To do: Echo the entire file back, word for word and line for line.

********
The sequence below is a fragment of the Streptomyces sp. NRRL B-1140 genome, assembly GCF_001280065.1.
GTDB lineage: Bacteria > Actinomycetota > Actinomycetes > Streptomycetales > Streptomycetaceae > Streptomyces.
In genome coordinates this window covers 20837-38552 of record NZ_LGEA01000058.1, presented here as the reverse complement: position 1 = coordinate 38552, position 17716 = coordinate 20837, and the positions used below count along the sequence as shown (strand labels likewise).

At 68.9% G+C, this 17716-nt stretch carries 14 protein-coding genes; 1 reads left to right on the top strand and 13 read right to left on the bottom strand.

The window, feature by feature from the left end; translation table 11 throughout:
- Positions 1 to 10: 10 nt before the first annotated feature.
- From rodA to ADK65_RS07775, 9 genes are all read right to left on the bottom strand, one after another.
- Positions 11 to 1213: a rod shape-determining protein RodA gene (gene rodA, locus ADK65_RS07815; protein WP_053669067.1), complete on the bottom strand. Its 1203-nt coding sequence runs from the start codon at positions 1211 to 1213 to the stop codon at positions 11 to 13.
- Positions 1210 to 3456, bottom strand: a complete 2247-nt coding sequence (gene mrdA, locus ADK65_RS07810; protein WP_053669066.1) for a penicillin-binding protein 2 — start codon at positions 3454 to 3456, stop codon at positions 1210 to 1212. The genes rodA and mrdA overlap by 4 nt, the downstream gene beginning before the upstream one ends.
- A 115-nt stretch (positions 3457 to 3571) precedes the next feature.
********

The sequence below is a fragment of the Streptomyces sp. NRRL B-1140 genome, assembly GCF_001280065.1.
GTDB lineage: Bacteria > Actinomycetota > Actinomycetes > Streptomycetales > Streptomycetaceae > Streptomyces.
In genome coordinates this window covers 20837-38552 of record NZ_LGEA01000058.1, presented here as the reverse complement: position 1 = coordinate 38552, position 17716 = coordinate 20837, and the positions used below count along the sequence as shown (strand labels likewise).

At 68.9% G+C, this 17716-nt stretch carries 14 protein-coding genes; 1 reads left to right on the top strand and 13 read right to left on the bottom strand.

The window, feature by feature from the left end; translation table 11 throughout:
- Positions 1 to 10: 10 nt before the first annotated feature.
- From rodA to ADK65_RS07775, 9 genes are all read right to left on the bottom strand, one after another.
- Positions 11 to 1213: a rod shape-determining protein RodA gene (gene rodA, locus ADK65_RS07815; protein WP_053669067.1), complete on the bottom strand. Its 1203-nt coding sequence runs from the start codon at positions 1211 to 1213 to the stop codon at positions 11 to 13.
- Positions 1210 to 3456, bottom strand: a complete 2247-nt coding sequence (gene mrdA, locus ADK65_RS07810; protein WP_053669066.1) for a penicillin-binding protein 2 — start codon at positions 3454 to 3456, stop codon at positions 1210 to 1212. The genes rodA and mrdA overlap by 4 nt, the downstream gene beginning before the upstream one ends.
- A 115-nt stretch (positions 3457 to 3571) precedes the next feature.